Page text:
"Why do you no longer allow him to be a king?" Legolas seemed to have recovered from his discomfiture. Beneath his shadowing hood, Aragorn caught glimpses of his smile.
"It wouldn't be respectful." Archer picked up a long cloak of colourful patchwork and fading silver thread. "We have a proper king now, and none of us are worthy to use his title even in jest."
"The King is but a man," Aragorn said quietly.
"How can you say such a thing?" Archer shook out the cloak with an angry snap.
Legolas was still veiled in his cloak. "I have heard," he said, "that the King holds the custom of Misrule at his own court, although some say that his authority is lessened by it."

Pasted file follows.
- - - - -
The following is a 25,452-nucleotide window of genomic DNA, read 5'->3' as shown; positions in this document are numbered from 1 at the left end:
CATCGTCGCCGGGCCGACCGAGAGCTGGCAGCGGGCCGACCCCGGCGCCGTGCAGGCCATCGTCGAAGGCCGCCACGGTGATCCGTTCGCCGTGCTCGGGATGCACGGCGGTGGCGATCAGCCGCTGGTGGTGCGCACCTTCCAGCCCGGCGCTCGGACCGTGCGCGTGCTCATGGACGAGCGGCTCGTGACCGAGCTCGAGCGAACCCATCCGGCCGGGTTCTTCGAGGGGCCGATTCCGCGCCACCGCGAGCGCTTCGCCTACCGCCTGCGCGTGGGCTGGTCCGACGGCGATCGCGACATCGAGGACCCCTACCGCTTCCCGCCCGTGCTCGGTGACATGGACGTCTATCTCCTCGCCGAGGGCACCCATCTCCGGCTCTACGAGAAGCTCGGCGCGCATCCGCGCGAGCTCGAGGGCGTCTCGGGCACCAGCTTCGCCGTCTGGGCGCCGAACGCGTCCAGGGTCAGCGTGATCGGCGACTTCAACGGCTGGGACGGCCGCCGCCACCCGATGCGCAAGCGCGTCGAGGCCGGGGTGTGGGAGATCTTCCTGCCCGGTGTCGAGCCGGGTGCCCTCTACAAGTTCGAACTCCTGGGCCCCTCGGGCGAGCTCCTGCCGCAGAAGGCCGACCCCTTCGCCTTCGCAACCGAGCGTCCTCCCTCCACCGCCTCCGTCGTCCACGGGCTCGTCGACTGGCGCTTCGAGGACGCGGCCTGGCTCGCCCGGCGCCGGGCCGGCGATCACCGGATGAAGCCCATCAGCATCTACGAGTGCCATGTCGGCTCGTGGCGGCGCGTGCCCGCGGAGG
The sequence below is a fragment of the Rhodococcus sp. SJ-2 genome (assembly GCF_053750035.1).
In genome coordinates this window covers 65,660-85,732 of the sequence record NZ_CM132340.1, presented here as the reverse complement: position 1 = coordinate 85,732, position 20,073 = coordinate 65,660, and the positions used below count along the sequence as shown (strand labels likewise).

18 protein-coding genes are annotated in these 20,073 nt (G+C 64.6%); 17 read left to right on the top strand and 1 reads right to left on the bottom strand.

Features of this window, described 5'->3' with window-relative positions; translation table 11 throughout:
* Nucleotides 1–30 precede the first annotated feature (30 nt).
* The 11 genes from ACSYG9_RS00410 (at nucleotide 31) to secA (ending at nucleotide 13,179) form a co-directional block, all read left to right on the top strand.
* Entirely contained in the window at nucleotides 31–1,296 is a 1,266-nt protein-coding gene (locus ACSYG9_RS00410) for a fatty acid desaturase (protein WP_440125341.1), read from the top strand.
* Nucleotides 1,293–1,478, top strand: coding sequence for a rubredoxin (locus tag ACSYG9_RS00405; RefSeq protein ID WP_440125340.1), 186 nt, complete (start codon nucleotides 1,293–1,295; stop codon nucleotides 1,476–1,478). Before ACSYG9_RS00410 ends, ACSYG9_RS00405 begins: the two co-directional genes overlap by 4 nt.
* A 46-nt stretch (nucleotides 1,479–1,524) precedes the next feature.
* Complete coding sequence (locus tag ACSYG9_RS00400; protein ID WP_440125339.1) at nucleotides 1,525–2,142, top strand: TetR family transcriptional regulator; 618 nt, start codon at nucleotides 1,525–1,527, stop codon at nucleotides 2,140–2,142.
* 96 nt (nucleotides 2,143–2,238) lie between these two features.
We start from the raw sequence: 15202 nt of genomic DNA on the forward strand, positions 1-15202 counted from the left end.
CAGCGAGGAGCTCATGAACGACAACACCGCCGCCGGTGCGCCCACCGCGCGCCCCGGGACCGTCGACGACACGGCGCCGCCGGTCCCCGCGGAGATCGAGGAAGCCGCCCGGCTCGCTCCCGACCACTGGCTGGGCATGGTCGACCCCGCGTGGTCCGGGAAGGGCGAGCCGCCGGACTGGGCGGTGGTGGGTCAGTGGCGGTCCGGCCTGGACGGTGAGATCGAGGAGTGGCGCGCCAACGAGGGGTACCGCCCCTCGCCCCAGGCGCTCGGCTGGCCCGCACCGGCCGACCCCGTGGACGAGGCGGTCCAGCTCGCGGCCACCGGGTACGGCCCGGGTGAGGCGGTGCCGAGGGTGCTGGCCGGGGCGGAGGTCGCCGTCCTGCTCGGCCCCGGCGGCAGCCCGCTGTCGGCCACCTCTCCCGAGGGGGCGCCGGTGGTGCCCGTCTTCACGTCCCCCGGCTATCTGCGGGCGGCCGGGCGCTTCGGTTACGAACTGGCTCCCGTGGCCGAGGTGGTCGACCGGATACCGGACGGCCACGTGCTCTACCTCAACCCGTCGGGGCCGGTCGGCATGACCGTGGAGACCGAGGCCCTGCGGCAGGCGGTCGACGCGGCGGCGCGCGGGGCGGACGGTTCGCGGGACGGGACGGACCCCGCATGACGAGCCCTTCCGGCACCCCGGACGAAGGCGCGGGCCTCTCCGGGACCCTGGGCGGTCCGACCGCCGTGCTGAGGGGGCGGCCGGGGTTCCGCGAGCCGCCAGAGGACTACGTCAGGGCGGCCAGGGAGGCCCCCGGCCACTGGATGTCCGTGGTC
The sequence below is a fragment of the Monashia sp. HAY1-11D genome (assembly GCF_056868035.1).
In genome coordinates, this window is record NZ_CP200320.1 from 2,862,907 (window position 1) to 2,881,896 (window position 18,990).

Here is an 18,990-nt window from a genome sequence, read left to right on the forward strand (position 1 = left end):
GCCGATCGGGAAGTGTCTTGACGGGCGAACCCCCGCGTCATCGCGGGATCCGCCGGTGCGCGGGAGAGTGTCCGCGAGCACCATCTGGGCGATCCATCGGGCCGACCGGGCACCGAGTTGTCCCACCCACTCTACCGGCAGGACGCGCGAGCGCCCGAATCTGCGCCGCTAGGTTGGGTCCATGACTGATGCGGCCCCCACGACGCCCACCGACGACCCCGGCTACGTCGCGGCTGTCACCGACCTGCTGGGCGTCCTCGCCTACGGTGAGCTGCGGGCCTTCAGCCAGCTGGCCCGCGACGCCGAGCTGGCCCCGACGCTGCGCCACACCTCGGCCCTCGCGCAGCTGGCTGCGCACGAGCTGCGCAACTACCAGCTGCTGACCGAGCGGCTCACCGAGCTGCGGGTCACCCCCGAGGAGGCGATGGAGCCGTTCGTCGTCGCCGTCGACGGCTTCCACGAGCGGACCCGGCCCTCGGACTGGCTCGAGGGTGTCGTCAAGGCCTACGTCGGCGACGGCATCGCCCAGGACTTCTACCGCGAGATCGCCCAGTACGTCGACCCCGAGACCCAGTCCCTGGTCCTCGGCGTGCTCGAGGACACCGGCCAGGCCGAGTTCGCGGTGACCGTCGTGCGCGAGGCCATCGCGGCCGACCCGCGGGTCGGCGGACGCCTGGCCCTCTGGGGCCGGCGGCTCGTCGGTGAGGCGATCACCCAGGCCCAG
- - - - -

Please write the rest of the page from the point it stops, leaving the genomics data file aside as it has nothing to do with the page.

"Who says so?" Archer demanded. "Show them to me, and I'll set them right. The King honours his people with his custom, and we revere him all the more for it. Who are you to question him?"
Aragorn held up a placating hand. "We are merely travellers repeating what we have heard in villages far from here. We mean no ill."
Archer sniffed, clearly torn between the urge to fight and the urge to make merry. The air was heavy with the smell of hot spiced wine. A pipe and tabor started up outside the inn, and people were dancing with bells on their feet. Archer let out a breath, shaking his head. "It's Misrule and you are its Lord, so I'll bear no grudges." He placed the patchwork cloak on Aragorn's shoulders. "Come outside. Your people await."